"We need the tonic of wildness... At the same time that we are earnest to explore and learn all things, we require that all things be mysterious and unexplorable, that land and sea be indefinitely wild, unsurveyed and unfathomed by us because unfathomable. We can never have enough of nature." 
Stick and I were now walking alongside the miry river which was speckled with weird, bottom heavy trees and little jagged stumps. This nature was captivating in a nontypical sense... It felt fragmented and slightly pained, but appeared to thrive on nonetheless with perseverance and conviction. In another mile or two, I came upon a sign marked with two different trail descriptions. One trail went right, one went left. There were footsteps to the right, and when I listened closely I could hear faint voices; People who sounded amused and giddy; pleased with their surroundings as I surely would be. The right pathway seemed a fine place to be.
"Two roads diverged in a yellow wood, and I--"
I went left.

Left was the right choice, it seemed, as I came upon the loveliest reading rock just shortly after starting down this path. I laid out a blanket and pulled from my backpack my worn copy of Pilgrim at Tinker Creek. The book had been given to my mother in 1977 by someone named Greg, which I knew because his name and the date were scrawled on the inside cover. The pages were yellowed and dogeared; the margins filled with illegible notes. I turned to Chapter 1: Heaven and Earth in Jest, and lost myself at once in the ingenious psyche of Annie Dillard. My favorite paragraph from this chapter reads:

"I am no scientist. I explore the neighborhood. An infant who has just learned to hold his head up has a frank and forthright way of gazing about him in bewilderment. He hasn't the faintest clue where he is, and he aims to learn. In a couple of years, what he will have learned instead is how to fake it: he'll have the cocksure air of a squatter who has come to feel he owns the place. Some unwonted, taught pride diverts us from our original intent, which is to explore the neighborhood, view the landscape, to discover at least where it is that we have been so startlingly set down, if we can't learn why."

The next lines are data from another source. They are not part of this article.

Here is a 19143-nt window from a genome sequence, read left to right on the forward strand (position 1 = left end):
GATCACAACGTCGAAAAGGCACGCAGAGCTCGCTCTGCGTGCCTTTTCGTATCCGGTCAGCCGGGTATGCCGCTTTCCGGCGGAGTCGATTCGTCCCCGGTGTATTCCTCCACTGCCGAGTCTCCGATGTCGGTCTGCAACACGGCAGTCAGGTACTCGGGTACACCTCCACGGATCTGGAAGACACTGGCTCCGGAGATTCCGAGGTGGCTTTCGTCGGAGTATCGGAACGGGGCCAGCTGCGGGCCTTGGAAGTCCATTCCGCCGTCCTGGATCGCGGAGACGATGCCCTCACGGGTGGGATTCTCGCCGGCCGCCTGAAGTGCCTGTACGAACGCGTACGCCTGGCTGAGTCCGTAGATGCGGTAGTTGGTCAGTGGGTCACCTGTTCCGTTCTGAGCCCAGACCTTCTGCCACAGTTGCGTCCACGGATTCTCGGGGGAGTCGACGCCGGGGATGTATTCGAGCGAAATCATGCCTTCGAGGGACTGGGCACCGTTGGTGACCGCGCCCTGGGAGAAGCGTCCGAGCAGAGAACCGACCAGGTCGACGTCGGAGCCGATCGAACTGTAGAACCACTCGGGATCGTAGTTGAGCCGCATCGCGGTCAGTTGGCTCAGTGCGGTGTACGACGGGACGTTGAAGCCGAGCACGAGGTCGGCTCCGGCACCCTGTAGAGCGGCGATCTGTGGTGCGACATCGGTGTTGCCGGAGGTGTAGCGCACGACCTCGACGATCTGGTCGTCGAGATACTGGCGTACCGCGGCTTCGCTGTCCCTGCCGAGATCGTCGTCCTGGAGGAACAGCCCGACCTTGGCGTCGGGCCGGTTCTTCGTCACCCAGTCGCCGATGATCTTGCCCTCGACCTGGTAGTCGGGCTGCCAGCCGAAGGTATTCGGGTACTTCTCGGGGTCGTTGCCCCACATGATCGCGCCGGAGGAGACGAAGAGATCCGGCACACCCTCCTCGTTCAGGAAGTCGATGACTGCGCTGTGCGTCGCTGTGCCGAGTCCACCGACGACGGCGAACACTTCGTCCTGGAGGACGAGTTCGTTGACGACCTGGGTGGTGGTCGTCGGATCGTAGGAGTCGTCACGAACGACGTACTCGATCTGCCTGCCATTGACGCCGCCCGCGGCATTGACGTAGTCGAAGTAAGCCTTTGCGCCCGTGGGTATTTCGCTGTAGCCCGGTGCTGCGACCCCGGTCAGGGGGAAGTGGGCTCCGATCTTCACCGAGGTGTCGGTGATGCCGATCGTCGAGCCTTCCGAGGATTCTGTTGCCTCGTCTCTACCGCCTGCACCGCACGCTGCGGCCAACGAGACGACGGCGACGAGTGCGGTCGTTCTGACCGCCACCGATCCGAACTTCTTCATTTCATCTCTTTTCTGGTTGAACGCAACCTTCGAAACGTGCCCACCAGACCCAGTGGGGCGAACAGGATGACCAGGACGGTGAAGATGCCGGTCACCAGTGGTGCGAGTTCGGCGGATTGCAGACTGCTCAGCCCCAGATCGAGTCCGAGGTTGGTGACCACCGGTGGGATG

This passage has always been important to me... I think it effectively summarizes why I've often felt in my bones a magnetic pull from urban society into the arms of Mother Nature. Among the trees, the earth and the water, we experience (if we are open to it) a sort of homecoming after having perhaps forgotten where we truly came from; what we coexist with; where we will one day return. I go into the woods to find solitude. But what I actually find is quite the opposite: A magnitude of life, inexhaustible energy, perpetual creation.

I finished the last leg of my journey feeling pensive, peaceful and appreciative. Sometimes we must look outside of ourselves and our archetypal environments in order to discover what has been inside of us all along. We are the trees, the earth, and the ocean; we are the sun, the moon and the stars. 
We are everything and we are nothing. 
If we can learn to view our peers and our planet not as expendable resources, but as extensions of ourselves and our own interminable energy, we will unlock a myriad of love and respect for all living things-- as well as an internal, unequivocal sense of serenity. There is endless opportunity for education in the natural world; I believe, in fact, that nature is the best teacher at our disposal.
I arrived back to my original point of debarkation and smiled. It was bittersweet to leave; part of me felt like I could stay forever and probably fair much better that way. But the other, bigger part of me knew that these journeys were merely vacations that I needed for restorative purposes; to calm my restless bones and refocus my perspective. I would return to the earth soon.  

"This is how you spend this afternoon, and tomorrow morning, and tomorrow afternoon. Spend the afternoon. You can’t take it with you.”


 photos taken by Bailey Bowers with Nikon D3300